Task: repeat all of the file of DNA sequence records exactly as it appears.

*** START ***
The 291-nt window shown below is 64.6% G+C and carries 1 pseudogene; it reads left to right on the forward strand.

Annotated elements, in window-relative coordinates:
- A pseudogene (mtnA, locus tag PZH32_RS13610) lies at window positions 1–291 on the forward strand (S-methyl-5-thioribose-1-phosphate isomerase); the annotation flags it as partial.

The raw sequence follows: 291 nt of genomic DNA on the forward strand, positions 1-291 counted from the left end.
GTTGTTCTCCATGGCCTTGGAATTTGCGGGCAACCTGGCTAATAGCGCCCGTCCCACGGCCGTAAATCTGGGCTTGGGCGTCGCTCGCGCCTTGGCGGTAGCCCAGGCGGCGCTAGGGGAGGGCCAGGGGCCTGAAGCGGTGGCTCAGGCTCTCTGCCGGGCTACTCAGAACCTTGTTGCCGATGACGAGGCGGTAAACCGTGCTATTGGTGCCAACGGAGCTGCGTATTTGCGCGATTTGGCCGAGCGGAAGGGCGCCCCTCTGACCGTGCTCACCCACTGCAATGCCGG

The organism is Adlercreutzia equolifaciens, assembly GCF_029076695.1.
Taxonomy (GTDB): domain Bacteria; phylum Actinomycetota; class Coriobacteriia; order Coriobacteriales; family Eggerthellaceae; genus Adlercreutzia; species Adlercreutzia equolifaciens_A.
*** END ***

The 291-nt window shown below is 64.6% G+C and carries 1 pseudogene; it reads left to right on the forward strand.

Annotated elements, in window-relative coordinates:
- A pseudogene (mtnA, locus tag PZH32_RS13610) lies at window positions 1–291 on the forward strand (S-methyl-5-thioribose-1-phosphate isomerase); the annotation flags it as partial.

The raw sequence follows: 291 nt of genomic DNA on the forward strand, positions 1-291 counted from the left end.
GTTGTTCTCCATGGCCTTGGAATTTGCGGGCAACCTGGCTAATAGCGCCCGTCCCACGGCCGTAAATCTGGGCTTGGGCGTCGCTCGCGCCTTGGCGGTAGCCCAGGCGGCGCTAGGGGAGGGCCAGGGGCCTGAAGCGGTGGCTCAGGCTCTCTGCCGGGCTACTCAGAACCTTGTTGCCGATGACGAGGCGGTAAACCGTGCTATTGGTGCCAACGGAGCTGCGTATTTGCGCGATTTGGCCGAGCGGAAGGGCGCCCCTCTGACCGTGCTCACCCACTGCAATGCCGG

The organism is Adlercreutzia equolifaciens, assembly GCF_029076695.1.
Taxonomy (GTDB): domain Bacteria; phylum Actinomycetota; class Coriobacteriia; order Coriobacteriales; family Eggerthellaceae; genus Adlercreutzia; species Adlercreutzia equolifaciens_A.